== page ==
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OFFBEAT

How this man got stuck for hours in a Swedish toilet

Making a trip to the toilet in a busy bar can be an unpleasant experience at the best of times, but for one guest at a Swedish tavern, a visit to the lavatory became an even bigger nightmare than usual.

How this man got stuck for hours in a Swedish toilet
Apparently flushing is the dangerous part. Photo: Fredrik Sandberg/TT

The unfortunate incident occurred at a bar in Eskilstuna – a small city around 100km west of Stockholm – where a man was just about to finish his business and pull the flush when he slipped, somehow managing to lodge himself between the latrine and the wall in the process.

Unable to break free, the hapless client was fortunate enough that he could reach his mobile phone in his pocket to call his partner for help. His plight was destined to continue however, as both the bar owner and other guests were unable to dislodge him.

He remained between a toilet and a hard place for several hours before emergency services eventually arrived at the scene, breaking him free by removing the toilet bowl.

Despite the awkwardness of the whole affair, it seems the unlucky lavatory-goer took it well.

“He didn’t panic or anything like that, and was in good spirits,” the bar owner told local paper Eskilstuna Kuriren.

The moral of the story? Check your footing before you flush. 

OFFBEAT

Swedish police remove sculpture mistaken for suicide victim

Police on the island of Gotland removed a public sculpture from the Galgberget nature reserve near Visby on the grounds that it is just too creepy.

Swedish police remove sculpture mistaken for suicide victim
The gallows at Galgeberget. Photo: Artifex/WikiCommons
According to local news site Hela Gotland, someone was out for a stroll on Galgeberget (the Gallows Hill) on Wednesday when they saw what they thought was a body hanging after a suicide. Local police were contacted but when they went to investigate they instead found a sculpture by artist Jessica Lundeberg.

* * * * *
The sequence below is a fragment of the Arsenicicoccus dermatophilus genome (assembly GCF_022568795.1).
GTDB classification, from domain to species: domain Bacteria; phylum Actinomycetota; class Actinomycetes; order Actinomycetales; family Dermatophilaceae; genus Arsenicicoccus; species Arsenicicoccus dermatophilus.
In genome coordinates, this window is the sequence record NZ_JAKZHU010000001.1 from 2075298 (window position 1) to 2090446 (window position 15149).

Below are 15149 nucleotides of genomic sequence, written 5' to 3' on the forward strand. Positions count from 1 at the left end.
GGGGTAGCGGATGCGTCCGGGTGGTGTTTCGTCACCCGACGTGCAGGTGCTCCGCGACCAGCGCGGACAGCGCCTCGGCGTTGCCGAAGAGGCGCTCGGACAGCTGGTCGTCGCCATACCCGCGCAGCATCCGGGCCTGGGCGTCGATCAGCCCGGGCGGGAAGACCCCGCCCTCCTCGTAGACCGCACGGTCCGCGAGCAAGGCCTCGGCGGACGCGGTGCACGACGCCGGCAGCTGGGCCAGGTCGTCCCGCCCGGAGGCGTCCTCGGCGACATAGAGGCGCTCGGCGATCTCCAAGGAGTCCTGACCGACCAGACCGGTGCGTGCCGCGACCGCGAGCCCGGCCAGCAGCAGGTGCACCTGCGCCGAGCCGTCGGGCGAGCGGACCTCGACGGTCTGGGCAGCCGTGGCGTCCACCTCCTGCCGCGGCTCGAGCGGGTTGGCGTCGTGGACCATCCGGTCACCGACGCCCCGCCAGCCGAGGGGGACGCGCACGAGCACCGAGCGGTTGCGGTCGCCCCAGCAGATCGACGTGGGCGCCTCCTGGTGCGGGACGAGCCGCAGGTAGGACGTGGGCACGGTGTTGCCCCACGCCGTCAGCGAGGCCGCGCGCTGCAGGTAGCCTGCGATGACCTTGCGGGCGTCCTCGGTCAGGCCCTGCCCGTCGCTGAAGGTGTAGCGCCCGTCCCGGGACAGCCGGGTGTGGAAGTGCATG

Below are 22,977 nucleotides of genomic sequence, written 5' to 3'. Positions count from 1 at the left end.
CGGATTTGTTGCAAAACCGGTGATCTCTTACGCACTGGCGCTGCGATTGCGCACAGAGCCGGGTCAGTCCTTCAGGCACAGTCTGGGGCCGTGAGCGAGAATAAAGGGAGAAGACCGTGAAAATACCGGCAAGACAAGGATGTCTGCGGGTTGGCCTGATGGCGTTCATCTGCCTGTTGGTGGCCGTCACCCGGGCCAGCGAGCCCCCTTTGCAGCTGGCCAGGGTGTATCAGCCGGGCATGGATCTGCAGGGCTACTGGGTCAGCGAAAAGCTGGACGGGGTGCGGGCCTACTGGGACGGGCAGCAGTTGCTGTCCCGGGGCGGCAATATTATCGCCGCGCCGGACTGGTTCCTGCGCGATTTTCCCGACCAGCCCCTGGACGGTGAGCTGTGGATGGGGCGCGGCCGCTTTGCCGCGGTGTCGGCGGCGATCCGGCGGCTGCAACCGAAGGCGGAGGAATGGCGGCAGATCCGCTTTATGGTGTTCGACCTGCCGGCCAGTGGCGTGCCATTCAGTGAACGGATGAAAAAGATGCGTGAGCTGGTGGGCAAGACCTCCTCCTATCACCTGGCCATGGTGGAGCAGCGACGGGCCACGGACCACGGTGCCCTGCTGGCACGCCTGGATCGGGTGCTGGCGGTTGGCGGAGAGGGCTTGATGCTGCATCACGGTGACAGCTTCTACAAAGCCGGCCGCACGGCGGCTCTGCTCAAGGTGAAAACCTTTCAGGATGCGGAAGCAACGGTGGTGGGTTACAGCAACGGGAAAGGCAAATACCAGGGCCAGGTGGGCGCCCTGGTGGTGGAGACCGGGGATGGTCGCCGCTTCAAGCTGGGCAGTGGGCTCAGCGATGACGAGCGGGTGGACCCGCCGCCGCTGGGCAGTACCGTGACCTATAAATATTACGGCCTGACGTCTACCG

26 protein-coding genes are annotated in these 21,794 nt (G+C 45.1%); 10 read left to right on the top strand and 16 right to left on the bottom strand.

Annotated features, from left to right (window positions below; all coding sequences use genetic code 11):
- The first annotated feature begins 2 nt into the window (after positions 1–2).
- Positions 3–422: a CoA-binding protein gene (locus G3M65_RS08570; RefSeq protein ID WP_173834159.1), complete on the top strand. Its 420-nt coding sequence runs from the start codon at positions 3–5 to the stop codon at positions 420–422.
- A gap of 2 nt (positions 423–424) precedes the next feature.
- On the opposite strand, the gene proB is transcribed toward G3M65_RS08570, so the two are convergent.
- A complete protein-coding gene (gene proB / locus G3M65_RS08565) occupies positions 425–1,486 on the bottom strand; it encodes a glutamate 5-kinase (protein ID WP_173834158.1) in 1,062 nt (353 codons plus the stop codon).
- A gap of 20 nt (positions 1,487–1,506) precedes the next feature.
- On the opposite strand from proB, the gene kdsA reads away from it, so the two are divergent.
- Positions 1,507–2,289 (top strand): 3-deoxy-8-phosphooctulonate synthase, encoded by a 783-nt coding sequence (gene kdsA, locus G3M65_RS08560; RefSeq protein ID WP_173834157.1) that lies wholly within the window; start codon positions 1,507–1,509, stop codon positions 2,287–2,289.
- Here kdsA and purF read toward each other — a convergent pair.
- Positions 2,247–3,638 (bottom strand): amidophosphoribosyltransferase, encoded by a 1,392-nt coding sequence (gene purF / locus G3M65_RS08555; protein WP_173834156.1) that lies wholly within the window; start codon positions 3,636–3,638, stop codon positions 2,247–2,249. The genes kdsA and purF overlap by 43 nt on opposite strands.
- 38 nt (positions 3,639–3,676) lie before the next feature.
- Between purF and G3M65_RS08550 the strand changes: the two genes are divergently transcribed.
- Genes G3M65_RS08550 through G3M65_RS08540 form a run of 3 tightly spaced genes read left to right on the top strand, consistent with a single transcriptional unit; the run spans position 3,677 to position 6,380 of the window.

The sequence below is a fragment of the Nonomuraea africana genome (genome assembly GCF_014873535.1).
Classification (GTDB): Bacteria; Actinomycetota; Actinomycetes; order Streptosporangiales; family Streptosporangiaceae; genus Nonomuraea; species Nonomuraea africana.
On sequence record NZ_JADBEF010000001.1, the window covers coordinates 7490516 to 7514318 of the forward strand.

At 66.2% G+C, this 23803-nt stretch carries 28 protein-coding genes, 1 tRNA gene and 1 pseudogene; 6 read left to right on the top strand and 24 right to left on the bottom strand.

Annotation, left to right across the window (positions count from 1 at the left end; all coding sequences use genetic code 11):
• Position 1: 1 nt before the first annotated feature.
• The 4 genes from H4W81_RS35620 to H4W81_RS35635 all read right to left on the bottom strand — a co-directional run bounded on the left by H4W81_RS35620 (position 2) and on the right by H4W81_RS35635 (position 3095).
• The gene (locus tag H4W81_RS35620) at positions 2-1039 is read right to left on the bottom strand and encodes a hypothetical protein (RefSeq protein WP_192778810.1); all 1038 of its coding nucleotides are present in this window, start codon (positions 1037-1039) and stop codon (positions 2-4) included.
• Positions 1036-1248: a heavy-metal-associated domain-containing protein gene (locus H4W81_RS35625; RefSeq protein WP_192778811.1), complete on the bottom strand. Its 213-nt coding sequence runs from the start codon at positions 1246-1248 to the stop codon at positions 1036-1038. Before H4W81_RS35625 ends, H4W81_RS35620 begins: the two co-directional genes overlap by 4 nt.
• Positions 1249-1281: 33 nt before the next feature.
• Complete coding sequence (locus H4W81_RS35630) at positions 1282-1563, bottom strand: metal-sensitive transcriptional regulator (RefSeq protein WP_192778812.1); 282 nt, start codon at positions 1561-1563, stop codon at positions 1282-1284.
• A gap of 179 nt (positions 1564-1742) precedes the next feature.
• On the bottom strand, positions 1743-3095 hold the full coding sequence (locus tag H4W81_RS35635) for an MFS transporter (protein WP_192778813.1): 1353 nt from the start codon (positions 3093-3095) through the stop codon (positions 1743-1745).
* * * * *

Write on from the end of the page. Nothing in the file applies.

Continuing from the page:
The artwork, entitled ‘The Watcher in the Woods’, is a partially transparent plate sculpture that looks like a spooky little girl. 
 
 
Despite discovering that the suspected suicide victim was actually artwork, police determined that Lundeberg’s piece could scare others and thus took the sculpture down. 
 
“It was decided that if it were to remain, more people would likely be frightened in the same way,” Gotland police spokesman Ayman Aboulaich told Radio P4 Gotland. 
 
Lundeberg told Hela Gotland that the sculpture has been at Galgeberget since a public art project last summer and that this was the first time it had caused any concern. She said ‘The Watcher in the Woods’ was the only piece that was allowed to remain after the end of the project. But now it is there no more. 
 
 
Lundeberg has taken the sculpture back to her studio. While she hopes it will eventually return to Galgeberget, the artist told Hela Gotland it seems unlikely.  
 
She said that the sculpture was damaged by police. 
 
“It was ragged, dismantled and broken. I was horrified when I saw it,” she said. 
 
Police have reportedly promised to pay any necessary repair costs.
 
Although the person who reported the sculpture to the police has not spoken with the media, their jump to conclusions could perhaps be attributed to the nature reserve’s macabre history. Galgeberget is still home to gallows that were used to hang criminals for centuries. The last execution to be held at the site was in 1845, according to Hela Gotland
 
 
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